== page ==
Saturday, November 9, 2019

For World Freedom Day, Vox and DW News look back at the fall of the Berlin Wall


Happy World Freedom Day!
World Freedom Day on November 9th each year commemorates the fall of the Berlin Wall. This historic event signified the end of communism in Central and Eastern Europe.
Yes, the date of the fall of the Berlin Wall is an actual holiday.  From National Day Calendar.
In 2001, President George Bush proclaimed November 9th as World Freedom Day. The day is a United States Federal observance. Since 2001, each president since George Bush has proclaimed November 9th as World Freedom Day.
National Day Calendar's description even echoes my observation that "the maintenance and expansion of democracy and liberty require constant effort and vigilance; progress will not happen by itself."
Around the world, people’s freedom is still threatened. Many seek to control entire populations. Tyrants threaten violence or manipulate the financial sectors. Whether through political, social, violent pressures, these dictators still exists (sic). This day recognizes the need to continue striving for freedom for everyone.
Looks like I may have added a holiday to the ones I already observe on this blog.

Speaking of adding things, I told my readers to "stay tuned" this morning, as "I plan on posting one more entry on the subject focusing on the key decision by East German politicians, which East German bureaucrats amplified by mishandling it, at least from the perspective of the politicians.  The East German people had other ideas about its implementation."  Follow over the jump for videos from Vox and DW News on the events of 30 years ago today.

Vox explains what I wrote above the jump in The mistake that toppled the Berlin Wall.

One of the Cold War's biggest moments began at a routine press conference.
...
The fall of the Berlin Wall has a lot of memorable moments: US President Ronald Reagan’s declaration to “tear down this wall”; David Hasselhoff singing at the Brandenburg Gate; and Berliners wielding pickaxes and hammers, tearing apart the visible symbol of a divided Europe.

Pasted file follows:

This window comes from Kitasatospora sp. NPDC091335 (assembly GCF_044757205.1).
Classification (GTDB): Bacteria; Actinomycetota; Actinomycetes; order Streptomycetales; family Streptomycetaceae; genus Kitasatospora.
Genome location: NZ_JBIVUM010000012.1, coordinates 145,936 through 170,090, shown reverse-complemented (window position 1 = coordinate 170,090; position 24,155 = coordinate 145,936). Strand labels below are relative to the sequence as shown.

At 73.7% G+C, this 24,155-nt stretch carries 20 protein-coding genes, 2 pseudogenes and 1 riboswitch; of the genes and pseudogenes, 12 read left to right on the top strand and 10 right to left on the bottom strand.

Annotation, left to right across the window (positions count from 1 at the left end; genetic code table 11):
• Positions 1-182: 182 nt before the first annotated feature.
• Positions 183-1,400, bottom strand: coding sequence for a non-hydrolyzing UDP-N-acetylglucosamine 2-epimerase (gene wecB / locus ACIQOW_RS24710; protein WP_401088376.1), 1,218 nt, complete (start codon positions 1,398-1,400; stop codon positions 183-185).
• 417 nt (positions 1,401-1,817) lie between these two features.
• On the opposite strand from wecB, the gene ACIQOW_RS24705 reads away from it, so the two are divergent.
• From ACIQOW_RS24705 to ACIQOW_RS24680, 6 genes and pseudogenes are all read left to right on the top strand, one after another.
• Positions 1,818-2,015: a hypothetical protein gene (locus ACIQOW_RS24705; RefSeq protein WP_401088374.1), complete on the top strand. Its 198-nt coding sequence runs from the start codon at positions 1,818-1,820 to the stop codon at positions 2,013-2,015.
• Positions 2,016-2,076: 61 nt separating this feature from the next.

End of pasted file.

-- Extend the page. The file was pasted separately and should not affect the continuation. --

But a less spectacular moment actually triggered the crumbling of the wall. It happened at a routine press conference on November 9th, 1989, when East German spokesperson G√ľnter Schabowski was handed an announcement about relaxed travel regulations. In his lack of preparation, he mistakenly insinuated that the checkpoints in the Berlin Wall — which up until then were guarded by soldiers with orders to shoot anyone trying to cross — were now open. They weren’t, but that announcement was all East Berliners needed to storm the wall and demand they be allowed to cross into West Berlin. After that, the wall became obsolete, and soon fell.
Vox analyzed the situation, while DW News posted a compilation of news from the day showing how the decision and the flubbing of its announcement played out in real time.  Watch What happened the day the Berlin Wall fell?

A look at the fall of the Berlin Wall through the broadcasts of one West Berlin newsroom. Before RIAS TV was incorporated into Deutsche Welle, it served audiences on both sides of the wall that separated East and West Germany. Starting on the morning of November, 9 1989, the RIAS TV newsroom documented the growing crisis in the GDR alongside the GDR lotto numbers. It was an ordinary newsday mixed with escalation. Until finally the wall opened up ... and the party started.

We invited five RIAS TV journalists to revist their role in reporting the day's events as they unfolded, and with the perspective of thirty years' behind them, it's not what you'd expect.
One can still sense the emotions of the moment and the week afterwards.

Once again, Happy World Freedom Day!  I plan on following up on my promise to cover this year's edition of the Critics' Choice Documentary Awards that I made in 'I Am Not Your Negro' wins Outstanding Arts & Culture Documentary at the News & Documentary Emmy Awards.  Stay tuned.

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